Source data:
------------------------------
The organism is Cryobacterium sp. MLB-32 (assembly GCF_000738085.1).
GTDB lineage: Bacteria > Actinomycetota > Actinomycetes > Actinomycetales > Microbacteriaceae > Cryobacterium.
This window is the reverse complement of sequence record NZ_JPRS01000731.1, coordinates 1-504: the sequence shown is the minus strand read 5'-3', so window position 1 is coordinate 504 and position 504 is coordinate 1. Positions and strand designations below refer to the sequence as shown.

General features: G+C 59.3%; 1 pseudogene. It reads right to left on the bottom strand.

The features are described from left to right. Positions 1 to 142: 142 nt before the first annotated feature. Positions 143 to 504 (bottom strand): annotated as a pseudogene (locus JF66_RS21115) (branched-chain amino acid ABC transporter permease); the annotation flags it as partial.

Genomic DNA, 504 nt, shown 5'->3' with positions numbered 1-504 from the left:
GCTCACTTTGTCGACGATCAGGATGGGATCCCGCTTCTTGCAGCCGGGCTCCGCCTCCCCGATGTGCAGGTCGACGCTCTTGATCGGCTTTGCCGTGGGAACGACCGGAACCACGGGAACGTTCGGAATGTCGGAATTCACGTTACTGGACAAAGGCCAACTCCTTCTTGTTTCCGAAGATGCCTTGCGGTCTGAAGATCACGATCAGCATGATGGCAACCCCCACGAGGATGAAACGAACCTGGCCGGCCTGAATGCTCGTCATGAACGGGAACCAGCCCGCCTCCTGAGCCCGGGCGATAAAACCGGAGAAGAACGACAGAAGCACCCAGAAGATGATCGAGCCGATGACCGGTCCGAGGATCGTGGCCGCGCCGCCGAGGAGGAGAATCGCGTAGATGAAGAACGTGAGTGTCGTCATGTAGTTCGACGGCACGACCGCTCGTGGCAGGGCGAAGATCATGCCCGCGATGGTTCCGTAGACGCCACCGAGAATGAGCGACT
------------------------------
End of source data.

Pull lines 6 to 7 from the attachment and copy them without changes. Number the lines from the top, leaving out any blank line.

Genomic DNA, 504 nt, shown 5'->3' with positions numbered 1-504 from the left:
GCTCACTTTGTCGACGATCAGGATGGGATCCCGCTTCTTGCAGCCGGGCTCCGCCTCCCCGATGTGCAGGTCGACGCTCTTGATCGGCTTTGCCGTGGGAACGACCGGAACCACGGGAACGTTCGGAATGTCGGAATTCACGTTACTGGACAAAGGCCAACTCCTTCTTGTTTCCGAAGATGCCTTGCGGTCTGAAGATCACGATCAGCATGATGGCAACCCCCACGAGGATGAAACGAACCTGGCCGGCCTGAATGCTCGTCATGAACGGGAACCAGCCCGCCTCCTGAGCCCGGGCGATAAAACCGGAGAAGAACGACAGAAGCACCCAGAAGATGATCGAGCCGATGACCGGTCCGAGGATCGTGGCCGCGCCGCCGAGGAGGAGAATCGCGTAGATGAAGAACGTGAGTGTCGTCATGTAGTTCGACGGCACGACCGCTCGTGGCAGGGCGAAGATCATGCCCGCGATGGTTCCGTAGACGCCACCGAGAATGAGCGACT